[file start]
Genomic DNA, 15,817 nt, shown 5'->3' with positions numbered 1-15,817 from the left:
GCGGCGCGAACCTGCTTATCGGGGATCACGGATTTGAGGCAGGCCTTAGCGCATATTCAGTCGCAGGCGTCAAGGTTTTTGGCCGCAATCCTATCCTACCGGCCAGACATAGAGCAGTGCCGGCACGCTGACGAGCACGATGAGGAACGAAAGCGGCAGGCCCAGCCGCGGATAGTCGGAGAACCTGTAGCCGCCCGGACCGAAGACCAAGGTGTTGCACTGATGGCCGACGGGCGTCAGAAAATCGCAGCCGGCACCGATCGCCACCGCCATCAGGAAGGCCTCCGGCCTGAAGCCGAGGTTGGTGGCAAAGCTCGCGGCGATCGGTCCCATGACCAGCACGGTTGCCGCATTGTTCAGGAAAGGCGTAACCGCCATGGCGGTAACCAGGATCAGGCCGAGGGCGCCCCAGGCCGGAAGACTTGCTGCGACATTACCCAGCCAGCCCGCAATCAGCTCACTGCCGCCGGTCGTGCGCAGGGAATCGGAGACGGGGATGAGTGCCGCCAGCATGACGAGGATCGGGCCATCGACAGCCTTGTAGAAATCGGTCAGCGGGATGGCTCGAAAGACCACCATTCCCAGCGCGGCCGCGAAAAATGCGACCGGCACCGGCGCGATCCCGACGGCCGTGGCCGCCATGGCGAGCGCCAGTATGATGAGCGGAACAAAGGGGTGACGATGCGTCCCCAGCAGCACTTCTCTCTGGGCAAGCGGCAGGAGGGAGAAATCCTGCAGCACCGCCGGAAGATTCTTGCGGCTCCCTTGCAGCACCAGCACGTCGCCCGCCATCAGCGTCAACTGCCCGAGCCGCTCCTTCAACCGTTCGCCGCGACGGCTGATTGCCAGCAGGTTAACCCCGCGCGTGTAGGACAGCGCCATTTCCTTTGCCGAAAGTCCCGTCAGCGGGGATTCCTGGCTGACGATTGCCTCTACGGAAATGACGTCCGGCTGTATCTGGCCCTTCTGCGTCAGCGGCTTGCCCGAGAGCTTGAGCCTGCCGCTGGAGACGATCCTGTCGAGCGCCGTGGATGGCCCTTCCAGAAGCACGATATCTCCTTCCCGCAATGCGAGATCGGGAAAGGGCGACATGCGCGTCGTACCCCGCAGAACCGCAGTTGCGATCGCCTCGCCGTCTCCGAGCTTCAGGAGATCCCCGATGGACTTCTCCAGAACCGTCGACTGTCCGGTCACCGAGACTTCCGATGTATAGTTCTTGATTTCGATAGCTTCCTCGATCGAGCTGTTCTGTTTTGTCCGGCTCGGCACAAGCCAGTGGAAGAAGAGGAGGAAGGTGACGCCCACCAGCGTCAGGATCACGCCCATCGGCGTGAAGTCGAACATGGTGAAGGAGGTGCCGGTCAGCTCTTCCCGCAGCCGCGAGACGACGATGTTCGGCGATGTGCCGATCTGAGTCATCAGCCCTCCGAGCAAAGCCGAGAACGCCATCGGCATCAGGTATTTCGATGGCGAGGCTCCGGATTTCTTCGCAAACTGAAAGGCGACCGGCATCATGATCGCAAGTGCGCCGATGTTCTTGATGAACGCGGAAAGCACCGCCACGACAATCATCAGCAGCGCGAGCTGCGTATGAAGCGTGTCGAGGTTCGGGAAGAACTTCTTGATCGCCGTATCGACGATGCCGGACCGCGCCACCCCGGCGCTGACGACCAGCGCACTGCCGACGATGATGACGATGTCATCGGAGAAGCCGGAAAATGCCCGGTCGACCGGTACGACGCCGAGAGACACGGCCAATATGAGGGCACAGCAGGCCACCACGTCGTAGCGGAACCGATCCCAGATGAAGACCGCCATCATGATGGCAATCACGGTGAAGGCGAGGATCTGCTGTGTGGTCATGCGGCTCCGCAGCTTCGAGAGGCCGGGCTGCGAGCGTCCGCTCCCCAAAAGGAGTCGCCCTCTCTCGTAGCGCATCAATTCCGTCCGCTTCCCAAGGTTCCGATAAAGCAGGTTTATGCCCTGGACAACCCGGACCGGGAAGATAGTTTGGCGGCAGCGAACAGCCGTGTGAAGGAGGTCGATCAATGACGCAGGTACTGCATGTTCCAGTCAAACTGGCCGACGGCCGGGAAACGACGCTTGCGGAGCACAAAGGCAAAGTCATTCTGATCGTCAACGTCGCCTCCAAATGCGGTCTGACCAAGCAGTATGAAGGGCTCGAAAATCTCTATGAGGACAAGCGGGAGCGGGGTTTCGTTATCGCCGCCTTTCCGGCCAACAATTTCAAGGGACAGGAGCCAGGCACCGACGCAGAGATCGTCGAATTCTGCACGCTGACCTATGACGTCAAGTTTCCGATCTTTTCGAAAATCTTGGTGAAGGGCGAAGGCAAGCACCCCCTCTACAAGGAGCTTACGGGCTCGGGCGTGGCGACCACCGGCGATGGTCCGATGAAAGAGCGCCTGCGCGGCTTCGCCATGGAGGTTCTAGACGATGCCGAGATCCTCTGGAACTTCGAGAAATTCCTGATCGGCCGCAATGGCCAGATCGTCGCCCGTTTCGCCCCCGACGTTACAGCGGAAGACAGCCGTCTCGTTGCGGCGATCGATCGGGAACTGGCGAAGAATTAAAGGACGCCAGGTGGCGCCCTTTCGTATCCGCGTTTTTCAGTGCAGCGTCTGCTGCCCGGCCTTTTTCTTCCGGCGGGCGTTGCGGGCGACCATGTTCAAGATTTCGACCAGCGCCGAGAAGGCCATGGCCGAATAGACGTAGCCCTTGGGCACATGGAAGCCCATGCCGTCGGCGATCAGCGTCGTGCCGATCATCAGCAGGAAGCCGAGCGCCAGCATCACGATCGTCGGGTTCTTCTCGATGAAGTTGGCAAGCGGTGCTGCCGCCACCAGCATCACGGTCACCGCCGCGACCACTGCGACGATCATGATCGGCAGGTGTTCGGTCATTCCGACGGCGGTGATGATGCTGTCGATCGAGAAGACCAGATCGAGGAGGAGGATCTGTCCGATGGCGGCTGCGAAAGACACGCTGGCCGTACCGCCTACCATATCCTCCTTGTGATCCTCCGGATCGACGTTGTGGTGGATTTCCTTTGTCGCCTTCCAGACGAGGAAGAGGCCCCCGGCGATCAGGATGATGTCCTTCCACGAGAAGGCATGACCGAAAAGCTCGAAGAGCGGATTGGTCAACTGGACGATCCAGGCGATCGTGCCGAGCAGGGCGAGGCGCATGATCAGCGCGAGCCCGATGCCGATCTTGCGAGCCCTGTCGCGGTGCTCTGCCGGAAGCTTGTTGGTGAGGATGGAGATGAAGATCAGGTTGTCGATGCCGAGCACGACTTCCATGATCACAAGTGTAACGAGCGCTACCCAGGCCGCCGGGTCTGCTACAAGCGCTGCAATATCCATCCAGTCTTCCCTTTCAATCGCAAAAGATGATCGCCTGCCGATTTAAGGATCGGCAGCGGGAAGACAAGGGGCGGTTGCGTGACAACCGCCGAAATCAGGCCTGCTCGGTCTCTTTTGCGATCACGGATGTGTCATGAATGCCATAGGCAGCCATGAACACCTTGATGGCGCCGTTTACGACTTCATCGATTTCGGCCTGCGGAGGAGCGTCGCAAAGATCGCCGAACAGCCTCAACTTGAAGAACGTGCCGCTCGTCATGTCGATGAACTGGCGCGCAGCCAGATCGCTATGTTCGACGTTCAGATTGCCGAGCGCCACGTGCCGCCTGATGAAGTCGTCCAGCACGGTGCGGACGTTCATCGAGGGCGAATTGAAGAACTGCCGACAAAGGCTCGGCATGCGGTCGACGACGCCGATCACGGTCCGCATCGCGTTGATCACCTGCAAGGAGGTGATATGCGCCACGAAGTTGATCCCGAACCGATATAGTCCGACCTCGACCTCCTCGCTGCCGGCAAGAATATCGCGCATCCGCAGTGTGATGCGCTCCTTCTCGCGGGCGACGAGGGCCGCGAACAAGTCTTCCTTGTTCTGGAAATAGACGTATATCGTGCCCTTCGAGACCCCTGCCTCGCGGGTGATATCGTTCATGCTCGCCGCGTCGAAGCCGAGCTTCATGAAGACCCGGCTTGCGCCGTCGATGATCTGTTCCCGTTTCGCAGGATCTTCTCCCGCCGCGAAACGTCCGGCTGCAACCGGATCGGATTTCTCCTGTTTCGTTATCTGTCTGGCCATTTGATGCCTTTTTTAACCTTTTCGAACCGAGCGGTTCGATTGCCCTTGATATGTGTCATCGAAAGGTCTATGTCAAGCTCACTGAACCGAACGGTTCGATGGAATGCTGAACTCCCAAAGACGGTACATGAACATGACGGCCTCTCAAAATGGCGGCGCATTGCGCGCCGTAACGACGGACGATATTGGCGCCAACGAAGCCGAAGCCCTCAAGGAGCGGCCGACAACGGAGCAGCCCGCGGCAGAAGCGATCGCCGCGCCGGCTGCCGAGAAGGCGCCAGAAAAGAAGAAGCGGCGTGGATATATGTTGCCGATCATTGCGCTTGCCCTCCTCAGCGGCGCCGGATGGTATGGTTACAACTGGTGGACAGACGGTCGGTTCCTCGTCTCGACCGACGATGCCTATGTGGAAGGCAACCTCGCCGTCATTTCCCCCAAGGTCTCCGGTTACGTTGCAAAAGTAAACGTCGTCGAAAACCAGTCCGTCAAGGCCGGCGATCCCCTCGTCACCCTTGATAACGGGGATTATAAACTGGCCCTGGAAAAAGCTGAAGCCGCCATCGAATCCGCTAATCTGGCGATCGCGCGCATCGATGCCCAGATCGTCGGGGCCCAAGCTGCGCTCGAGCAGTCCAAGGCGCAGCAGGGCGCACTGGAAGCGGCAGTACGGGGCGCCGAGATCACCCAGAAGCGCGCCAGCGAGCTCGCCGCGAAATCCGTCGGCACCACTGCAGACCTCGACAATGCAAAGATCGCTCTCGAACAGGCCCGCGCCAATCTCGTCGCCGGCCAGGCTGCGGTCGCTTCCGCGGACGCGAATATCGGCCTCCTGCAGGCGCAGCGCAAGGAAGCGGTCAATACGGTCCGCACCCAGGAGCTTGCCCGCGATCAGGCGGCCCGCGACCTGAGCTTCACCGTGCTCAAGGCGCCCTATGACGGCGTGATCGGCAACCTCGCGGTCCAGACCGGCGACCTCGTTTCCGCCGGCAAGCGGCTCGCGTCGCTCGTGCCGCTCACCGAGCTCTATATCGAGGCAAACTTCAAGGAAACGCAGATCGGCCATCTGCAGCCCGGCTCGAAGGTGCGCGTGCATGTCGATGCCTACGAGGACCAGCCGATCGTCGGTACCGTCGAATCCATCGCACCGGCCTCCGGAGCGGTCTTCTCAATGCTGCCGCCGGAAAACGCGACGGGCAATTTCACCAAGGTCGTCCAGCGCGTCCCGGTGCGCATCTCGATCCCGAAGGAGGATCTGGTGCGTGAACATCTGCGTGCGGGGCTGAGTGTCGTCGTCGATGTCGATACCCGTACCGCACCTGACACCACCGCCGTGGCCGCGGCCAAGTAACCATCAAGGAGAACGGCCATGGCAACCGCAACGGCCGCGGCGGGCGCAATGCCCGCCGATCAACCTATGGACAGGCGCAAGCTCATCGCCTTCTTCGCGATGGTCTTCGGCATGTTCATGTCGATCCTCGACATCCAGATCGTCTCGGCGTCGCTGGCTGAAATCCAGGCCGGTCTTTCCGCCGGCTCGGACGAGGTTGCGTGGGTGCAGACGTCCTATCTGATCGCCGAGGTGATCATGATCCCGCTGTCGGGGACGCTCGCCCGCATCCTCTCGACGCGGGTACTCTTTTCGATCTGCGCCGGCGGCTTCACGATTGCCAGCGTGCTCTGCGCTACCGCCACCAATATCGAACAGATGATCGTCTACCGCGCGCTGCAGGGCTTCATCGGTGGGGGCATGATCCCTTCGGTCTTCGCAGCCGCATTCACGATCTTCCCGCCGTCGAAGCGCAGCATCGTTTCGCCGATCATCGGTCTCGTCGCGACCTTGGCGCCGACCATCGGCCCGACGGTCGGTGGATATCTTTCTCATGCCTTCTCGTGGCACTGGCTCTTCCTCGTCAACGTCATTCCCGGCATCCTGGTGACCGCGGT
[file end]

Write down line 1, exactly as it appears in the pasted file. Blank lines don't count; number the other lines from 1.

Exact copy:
Genomic DNA, 15,817 nt, shown 5'->3' with positions numbered 1-15,817 from the left: